After this we decided we’d had enough of the throngs and headed back to the accommodation for a relaxing afternoon in the garden, before the evening catamaran to Mljet island, where we had decided at the last minute to spend a night, en route to Split, from where we would start a mad dash across Europe to get to Brussels and then onto the UK before our rail passes ran out.

Next up – Mljet Island.

Montenegro – Perast

Our main destination in Montenegro was the Bay of Kotor, a huge bay in the Adriatic, surrounded by mountains, making it look a bit like a warmer version of the Norwegian Fjords.

One part of the massive bay of Kotor

I didn’t fancy the recently fashionable Budva (known as a ‘party town’) or the resorts of Kotor itself, so decided to book an Airbnb in Perast, a small village on the bay. This was a good decision, especially as we have been in a lot of cities recently and were craving a slightly slower pace. It did, however, take two buses after the overnight train to get here, but we agreed we would rather have a monster travel day and then relax rather than do the journey over a couple of days. One thing I am beginning to realise is that even if things are a bit rough around the edges in the Balkans, things do work and are fairly reliable, so you can plan to catch a bus the same day as arriving somewhere.

The front at Perast

The bus dropped us in Perast, or rather, on the road that runs round the cliff high above Perast, and we had to navigate a way down the incredibly steep sides of the cliff to the village. I could see a church spire some way below us, and knew the apartment was close to the church, so I sent Lauren on ahead to see if what looked like steps turned into a viable route down the cliff. This wasn’t me being mean, I just had two bags to carry. She reported back that the steps ‘seemed to go somewhere’ which was hardly a ringing endorsement but in the absence of any other potential route down, we set off. In actual fact the steps eventually after a few zig zags, led us all the way down to the church, and the front.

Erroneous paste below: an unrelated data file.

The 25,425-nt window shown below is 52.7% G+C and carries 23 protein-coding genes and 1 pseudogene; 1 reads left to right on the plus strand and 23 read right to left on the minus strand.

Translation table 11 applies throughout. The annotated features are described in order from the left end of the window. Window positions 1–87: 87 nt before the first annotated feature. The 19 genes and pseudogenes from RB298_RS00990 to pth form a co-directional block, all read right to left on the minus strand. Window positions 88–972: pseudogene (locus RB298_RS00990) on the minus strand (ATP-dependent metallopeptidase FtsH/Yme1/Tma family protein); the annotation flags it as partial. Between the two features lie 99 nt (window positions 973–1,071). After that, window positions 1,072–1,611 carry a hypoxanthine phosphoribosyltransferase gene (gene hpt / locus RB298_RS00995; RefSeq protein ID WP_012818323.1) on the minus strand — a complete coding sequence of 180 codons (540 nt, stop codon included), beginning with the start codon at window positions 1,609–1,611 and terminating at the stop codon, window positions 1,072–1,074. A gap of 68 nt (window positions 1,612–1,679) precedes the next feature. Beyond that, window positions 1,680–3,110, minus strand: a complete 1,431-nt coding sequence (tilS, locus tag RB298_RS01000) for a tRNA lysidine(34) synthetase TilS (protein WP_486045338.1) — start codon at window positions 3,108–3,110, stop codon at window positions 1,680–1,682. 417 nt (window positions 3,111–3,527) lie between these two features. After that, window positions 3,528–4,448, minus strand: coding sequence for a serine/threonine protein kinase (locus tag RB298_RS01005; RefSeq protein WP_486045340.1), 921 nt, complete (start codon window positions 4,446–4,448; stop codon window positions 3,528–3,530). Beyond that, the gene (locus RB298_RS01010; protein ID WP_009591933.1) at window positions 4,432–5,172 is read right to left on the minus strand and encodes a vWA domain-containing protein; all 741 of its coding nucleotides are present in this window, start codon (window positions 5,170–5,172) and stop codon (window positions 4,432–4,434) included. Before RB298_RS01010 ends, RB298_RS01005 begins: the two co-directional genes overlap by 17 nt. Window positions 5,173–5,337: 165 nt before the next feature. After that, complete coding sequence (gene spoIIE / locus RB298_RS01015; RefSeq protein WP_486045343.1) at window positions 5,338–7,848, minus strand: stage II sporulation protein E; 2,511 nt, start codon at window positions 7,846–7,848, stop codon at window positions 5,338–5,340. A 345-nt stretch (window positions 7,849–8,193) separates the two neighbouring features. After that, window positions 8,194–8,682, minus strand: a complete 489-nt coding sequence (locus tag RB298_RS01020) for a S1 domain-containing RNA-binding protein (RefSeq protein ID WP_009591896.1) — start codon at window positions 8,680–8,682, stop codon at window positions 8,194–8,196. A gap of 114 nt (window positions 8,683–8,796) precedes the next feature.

There was no beach, but plenty of boats tied up and a number of restaurants along the front. The front was too narrow in most places for two cars to pass, which led to lots of backing up, but no visible irritation by the drivers, even when one woman stopped for a chat while 2 cars waited behind her. At times we had to squeeze ourselves and our luggage into small cut-outs of the sea wall, or at other times, balance precariously on the edge of the pavement with the sea right below, to allow cars to pass us. Lauren took great delight in pretending to fall in. Repeatedly.

We found the accommodation easily enough, although there was no answer when we rang the bell. Having been assured by neighbours that we were in the right place, we pushed the gate, which was open, and called out for the owner. Nothing. Lauren was now writhing about needing the toilet, so eventually I tried a couple of doors, found an apartment that looked like the vague memory of the rapidly-viewed Airbnb I’d booked, and decided to make ourselves at home. We were both in the shower when the owner turned up, not at all apologetic or concerned that we had let ourselves in.

We nipped to the tiny minimarket for groceries, and then went for an early dinner (more correctly lunner, as Lauren pointed out, as we had missed lunch). We were both pretty tired after the overnight train and two buses, plus the cliff adventure, not to mention the psychological trauma of a missed lunch, so we were both asleep by 9.

The next day was a lazy one. You need down days when travelling so much. Lauren did some schoolwork, and I did all the clothes washing.